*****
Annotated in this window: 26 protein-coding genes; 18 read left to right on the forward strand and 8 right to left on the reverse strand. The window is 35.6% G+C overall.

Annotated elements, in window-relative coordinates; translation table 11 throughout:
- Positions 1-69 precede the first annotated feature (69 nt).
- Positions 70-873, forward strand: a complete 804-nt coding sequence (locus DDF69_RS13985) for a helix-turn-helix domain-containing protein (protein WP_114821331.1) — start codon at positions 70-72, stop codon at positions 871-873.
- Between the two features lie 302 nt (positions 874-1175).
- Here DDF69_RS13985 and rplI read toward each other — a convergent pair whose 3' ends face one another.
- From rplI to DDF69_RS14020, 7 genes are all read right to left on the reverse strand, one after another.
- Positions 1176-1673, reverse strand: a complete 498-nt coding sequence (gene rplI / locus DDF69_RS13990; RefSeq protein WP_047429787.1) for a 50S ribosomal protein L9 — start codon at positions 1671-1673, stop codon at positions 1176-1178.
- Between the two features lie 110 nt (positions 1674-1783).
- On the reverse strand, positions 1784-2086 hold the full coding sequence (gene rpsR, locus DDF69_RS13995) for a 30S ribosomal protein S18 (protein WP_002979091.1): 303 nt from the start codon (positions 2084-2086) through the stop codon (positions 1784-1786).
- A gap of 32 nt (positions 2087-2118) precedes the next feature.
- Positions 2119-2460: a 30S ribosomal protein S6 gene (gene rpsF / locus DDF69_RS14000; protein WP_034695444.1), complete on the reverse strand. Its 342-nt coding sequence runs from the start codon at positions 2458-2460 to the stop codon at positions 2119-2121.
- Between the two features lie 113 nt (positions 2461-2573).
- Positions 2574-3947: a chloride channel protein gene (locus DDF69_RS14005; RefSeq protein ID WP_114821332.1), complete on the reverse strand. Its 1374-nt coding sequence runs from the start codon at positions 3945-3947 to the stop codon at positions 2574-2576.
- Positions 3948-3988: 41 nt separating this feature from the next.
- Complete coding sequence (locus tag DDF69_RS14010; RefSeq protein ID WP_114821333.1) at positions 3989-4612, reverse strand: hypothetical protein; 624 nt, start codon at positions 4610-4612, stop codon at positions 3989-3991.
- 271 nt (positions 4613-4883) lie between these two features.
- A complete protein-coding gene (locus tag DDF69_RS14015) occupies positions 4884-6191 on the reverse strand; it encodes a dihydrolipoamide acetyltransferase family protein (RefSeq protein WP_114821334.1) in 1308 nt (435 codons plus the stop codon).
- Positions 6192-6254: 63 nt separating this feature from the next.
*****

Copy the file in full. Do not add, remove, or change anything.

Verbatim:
Annotated in this window: 26 protein-coding genes; 18 read left to right on the forward strand and 8 right to left on the reverse strand. The window is 35.6% G+C overall.

Annotated elements, in window-relative coordinates; translation table 11 throughout:
- Positions 1-69 precede the first annotated feature (69 nt).
- Positions 70-873, forward strand: a complete 804-nt coding sequence (locus DDF69_RS13985) for a helix-turn-helix domain-containing protein (protein WP_114821331.1) — start codon at positions 70-72, stop codon at positions 871-873.
- Between the two features lie 302 nt (positions 874-1175).
- Here DDF69_RS13985 and rplI read toward each other — a convergent pair whose 3' ends face one another.
- From rplI to DDF69_RS14020, 7 genes are all read right to left on the reverse strand, one after another.
- Positions 1176-1673, reverse strand: a complete 498-nt coding sequence (gene rplI / locus DDF69_RS13990; RefSeq protein WP_047429787.1) for a 50S ribosomal protein L9 — start codon at positions 1671-1673, stop codon at positions 1176-1178.
- Between the two features lie 110 nt (positions 1674-1783).
- On the reverse strand, positions 1784-2086 hold the full coding sequence (gene rpsR, locus DDF69_RS13995) for a 30S ribosomal protein S18 (protein WP_002979091.1): 303 nt from the start codon (positions 2084-2086) through the stop codon (positions 1784-1786).
- A gap of 32 nt (positions 2087-2118) precedes the next feature.
- Positions 2119-2460: a 30S ribosomal protein S6 gene (gene rpsF / locus DDF69_RS14000; protein WP_034695444.1), complete on the reverse strand. Its 342-nt coding sequence runs from the start codon at positions 2458-2460 to the stop codon at positions 2119-2121.
- Between the two features lie 113 nt (positions 2461-2573).
- Positions 2574-3947: a chloride channel protein gene (locus DDF69_RS14005; RefSeq protein ID WP_114821332.1), complete on the reverse strand. Its 1374-nt coding sequence runs from the start codon at positions 3945-3947 to the stop codon at positions 2574-2576.
- Positions 3948-3988: 41 nt separating this feature from the next.
- Complete coding sequence (locus tag DDF69_RS14010; RefSeq protein ID WP_114821333.1) at positions 3989-4612, reverse strand: hypothetical protein; 624 nt, start codon at positions 4610-4612, stop codon at positions 3989-3991.
- 271 nt (positions 4613-4883) lie between these two features.
- A complete protein-coding gene (locus tag DDF69_RS14015) occupies positions 4884-6191 on the reverse strand; it encodes a dihydrolipoamide acetyltransferase family protein (RefSeq protein WP_114821334.1) in 1308 nt (435 codons plus the stop codon).
- Positions 6192-6254: 63 nt separating this feature from the next.